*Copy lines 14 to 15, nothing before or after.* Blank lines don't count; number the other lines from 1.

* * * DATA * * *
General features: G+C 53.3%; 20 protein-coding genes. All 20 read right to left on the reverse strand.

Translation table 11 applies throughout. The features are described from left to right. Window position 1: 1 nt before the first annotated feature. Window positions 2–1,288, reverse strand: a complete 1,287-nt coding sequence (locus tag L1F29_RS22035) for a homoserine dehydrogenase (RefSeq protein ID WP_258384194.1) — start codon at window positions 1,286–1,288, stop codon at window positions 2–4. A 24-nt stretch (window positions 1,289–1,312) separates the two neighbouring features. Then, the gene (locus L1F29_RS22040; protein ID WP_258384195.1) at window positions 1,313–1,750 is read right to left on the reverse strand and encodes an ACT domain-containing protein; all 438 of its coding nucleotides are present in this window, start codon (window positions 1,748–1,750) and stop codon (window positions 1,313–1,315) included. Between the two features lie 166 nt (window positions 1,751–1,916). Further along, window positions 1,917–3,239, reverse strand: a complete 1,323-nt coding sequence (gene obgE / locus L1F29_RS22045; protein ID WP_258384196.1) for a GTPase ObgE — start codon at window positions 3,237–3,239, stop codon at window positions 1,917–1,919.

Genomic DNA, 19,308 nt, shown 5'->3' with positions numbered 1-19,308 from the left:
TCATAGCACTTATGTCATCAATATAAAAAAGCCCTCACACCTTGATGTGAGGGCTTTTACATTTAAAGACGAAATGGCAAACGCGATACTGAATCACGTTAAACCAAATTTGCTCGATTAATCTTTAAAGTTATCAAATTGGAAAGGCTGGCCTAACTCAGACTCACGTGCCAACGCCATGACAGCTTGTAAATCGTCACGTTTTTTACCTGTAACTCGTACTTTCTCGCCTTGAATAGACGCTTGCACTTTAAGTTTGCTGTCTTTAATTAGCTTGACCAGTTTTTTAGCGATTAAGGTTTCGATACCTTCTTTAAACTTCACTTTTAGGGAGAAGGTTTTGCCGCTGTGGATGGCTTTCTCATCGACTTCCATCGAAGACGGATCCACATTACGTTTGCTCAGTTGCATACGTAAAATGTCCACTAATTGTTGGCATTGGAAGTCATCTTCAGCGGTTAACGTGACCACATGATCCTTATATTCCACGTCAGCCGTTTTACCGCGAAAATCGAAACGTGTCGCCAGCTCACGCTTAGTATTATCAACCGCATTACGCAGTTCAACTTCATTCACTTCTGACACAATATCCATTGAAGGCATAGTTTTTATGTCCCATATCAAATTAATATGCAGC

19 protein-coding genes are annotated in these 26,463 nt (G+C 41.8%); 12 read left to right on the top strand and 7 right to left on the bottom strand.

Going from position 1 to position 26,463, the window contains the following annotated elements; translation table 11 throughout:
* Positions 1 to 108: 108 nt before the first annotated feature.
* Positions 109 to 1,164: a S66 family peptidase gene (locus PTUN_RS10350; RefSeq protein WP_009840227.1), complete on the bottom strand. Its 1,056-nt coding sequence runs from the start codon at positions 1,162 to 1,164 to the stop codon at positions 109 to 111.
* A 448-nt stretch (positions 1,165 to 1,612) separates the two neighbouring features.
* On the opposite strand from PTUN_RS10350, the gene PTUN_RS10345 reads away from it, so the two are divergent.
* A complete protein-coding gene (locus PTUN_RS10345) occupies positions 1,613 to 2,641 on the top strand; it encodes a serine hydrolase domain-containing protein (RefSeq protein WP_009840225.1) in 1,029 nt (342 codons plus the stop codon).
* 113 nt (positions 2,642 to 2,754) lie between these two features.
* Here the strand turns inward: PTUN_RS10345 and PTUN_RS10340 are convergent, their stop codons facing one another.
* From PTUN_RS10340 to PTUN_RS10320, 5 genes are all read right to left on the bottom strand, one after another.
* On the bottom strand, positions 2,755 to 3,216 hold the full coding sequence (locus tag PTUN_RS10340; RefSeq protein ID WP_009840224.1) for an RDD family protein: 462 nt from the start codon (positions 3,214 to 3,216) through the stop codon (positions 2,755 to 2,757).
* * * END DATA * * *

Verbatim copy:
* From PTUN_RS10340 to PTUN_RS10320, 5 genes are all read right to left on the bottom strand, one after another.
* On the bottom strand, positions 2,755 to 3,216 hold the full coding sequence (locus tag PTUN_RS10340; RefSeq protein ID WP_009840224.1) for an RDD family protein: 462 nt from the start codon (positions 3,214 to 3,216) through the stop codon (positions 2,755 to 2,757).